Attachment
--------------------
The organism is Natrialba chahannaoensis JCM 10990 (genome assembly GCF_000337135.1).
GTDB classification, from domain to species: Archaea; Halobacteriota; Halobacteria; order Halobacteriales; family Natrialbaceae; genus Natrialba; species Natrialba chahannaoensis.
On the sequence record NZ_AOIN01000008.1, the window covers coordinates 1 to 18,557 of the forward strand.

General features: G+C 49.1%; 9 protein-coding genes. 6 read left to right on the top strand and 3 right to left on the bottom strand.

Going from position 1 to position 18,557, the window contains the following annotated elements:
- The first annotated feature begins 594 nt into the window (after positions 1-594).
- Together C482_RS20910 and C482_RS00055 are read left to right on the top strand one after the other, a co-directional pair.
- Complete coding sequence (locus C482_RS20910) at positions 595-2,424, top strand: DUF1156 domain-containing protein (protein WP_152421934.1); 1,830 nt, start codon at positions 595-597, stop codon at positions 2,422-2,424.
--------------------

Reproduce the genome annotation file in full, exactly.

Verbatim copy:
The organism is Natrialba chahannaoensis JCM 10990 (genome assembly GCF_000337135.1).
GTDB classification, from domain to species: Archaea; Halobacteriota; Halobacteria; order Halobacteriales; family Natrialbaceae; genus Natrialba; species Natrialba chahannaoensis.
On the sequence record NZ_AOIN01000008.1, the window covers coordinates 1 to 18,557 of the forward strand.

General features: G+C 49.1%; 9 protein-coding genes. 6 read left to right on the top strand and 3 right to left on the bottom strand.

Going from position 1 to position 18,557, the window contains the following annotated elements:
- The first annotated feature begins 594 nt into the window (after positions 1-594).
- Together C482_RS20910 and C482_RS00055 are read left to right on the top strand one after the other, a co-directional pair.
- Complete coding sequence (locus C482_RS20910) at positions 595-2,424, top strand: DUF1156 domain-containing protein (protein WP_152421934.1); 1,830 nt, start codon at positions 595-597, stop codon at positions 2,422-2,424.